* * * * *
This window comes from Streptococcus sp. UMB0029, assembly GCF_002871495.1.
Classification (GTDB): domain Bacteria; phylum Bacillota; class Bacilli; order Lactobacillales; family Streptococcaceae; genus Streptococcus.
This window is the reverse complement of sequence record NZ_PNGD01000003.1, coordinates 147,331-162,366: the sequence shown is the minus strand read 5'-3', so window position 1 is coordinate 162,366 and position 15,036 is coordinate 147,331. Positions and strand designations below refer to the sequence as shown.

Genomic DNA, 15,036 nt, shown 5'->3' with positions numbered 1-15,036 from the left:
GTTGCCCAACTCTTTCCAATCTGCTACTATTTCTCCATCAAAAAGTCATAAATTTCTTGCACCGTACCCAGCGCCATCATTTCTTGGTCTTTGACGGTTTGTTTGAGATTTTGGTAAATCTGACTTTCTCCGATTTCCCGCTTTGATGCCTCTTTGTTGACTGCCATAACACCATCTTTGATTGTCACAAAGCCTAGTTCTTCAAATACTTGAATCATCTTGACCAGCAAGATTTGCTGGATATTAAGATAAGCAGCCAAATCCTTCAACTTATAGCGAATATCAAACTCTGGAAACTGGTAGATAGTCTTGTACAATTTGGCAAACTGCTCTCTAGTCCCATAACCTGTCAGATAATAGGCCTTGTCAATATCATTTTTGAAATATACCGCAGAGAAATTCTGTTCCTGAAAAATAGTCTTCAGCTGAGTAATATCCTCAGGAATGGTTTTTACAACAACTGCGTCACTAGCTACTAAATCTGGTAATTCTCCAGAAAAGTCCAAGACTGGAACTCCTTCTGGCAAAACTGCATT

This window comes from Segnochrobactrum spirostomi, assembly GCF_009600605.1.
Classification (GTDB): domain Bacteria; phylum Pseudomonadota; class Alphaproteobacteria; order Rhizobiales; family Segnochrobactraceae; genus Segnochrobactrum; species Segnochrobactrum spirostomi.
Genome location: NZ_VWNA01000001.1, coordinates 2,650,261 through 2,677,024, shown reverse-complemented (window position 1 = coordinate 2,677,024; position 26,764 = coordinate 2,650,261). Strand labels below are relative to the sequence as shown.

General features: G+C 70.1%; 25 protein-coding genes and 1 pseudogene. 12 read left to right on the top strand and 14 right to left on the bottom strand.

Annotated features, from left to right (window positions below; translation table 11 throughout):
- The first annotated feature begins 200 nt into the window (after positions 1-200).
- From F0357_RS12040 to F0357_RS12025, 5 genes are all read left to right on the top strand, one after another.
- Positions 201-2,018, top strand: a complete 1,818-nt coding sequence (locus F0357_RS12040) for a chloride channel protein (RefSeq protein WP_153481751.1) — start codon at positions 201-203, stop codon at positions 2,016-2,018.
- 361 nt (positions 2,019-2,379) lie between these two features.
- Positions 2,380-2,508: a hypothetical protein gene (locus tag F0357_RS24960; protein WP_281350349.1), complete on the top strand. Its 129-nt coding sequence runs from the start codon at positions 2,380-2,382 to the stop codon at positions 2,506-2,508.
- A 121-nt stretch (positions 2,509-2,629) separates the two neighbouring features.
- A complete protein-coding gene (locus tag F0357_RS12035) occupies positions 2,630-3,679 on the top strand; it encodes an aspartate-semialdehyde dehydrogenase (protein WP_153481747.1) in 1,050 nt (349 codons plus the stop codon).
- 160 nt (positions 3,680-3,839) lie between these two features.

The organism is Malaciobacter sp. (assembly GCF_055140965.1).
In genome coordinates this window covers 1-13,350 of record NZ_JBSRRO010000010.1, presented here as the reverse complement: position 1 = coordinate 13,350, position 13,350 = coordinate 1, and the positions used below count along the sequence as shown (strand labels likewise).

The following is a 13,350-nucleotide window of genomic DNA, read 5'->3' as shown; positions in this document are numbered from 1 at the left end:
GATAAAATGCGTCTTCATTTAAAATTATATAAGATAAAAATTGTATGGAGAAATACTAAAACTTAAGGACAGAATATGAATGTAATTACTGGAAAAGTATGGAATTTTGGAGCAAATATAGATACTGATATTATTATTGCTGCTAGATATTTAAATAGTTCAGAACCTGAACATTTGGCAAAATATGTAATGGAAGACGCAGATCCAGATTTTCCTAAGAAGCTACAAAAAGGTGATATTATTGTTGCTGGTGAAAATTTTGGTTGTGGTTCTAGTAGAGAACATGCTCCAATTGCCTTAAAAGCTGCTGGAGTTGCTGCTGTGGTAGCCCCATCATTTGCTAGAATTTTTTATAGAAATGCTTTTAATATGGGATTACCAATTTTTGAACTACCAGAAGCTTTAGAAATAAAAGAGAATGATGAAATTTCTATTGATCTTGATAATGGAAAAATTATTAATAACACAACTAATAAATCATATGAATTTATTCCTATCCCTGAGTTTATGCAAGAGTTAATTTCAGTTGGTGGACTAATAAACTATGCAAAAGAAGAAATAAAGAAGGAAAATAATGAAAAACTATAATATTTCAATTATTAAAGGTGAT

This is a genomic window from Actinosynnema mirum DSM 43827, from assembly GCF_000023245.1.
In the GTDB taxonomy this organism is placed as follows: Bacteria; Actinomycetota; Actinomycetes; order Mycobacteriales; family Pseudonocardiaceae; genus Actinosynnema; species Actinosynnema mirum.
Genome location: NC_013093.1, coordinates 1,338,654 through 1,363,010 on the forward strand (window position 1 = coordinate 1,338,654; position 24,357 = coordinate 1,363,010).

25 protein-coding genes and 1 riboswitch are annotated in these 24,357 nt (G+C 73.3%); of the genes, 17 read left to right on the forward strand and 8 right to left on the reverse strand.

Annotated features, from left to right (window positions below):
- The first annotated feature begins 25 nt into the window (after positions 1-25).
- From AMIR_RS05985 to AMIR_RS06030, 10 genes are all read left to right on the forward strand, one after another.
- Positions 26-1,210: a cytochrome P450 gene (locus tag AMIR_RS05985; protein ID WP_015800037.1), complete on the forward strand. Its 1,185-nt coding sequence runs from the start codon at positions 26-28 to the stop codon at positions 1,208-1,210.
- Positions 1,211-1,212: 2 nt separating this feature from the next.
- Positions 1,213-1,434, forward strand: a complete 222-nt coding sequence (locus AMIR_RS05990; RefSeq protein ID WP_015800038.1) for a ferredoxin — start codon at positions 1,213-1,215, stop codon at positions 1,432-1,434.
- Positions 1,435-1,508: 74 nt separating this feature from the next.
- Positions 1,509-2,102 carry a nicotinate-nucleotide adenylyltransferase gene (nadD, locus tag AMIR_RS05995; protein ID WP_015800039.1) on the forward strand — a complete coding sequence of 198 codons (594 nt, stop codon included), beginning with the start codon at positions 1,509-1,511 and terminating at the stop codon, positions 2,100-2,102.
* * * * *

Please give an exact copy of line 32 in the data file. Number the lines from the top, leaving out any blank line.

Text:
- Positions 1,213-1,434, forward strand: a complete 222-nt coding sequence (locus AMIR_RS05990; RefSeq protein ID WP_015800038.1) for a ferredoxin — start codon at positions 1,213-1,215, stop codon at positions 1,432-1,434.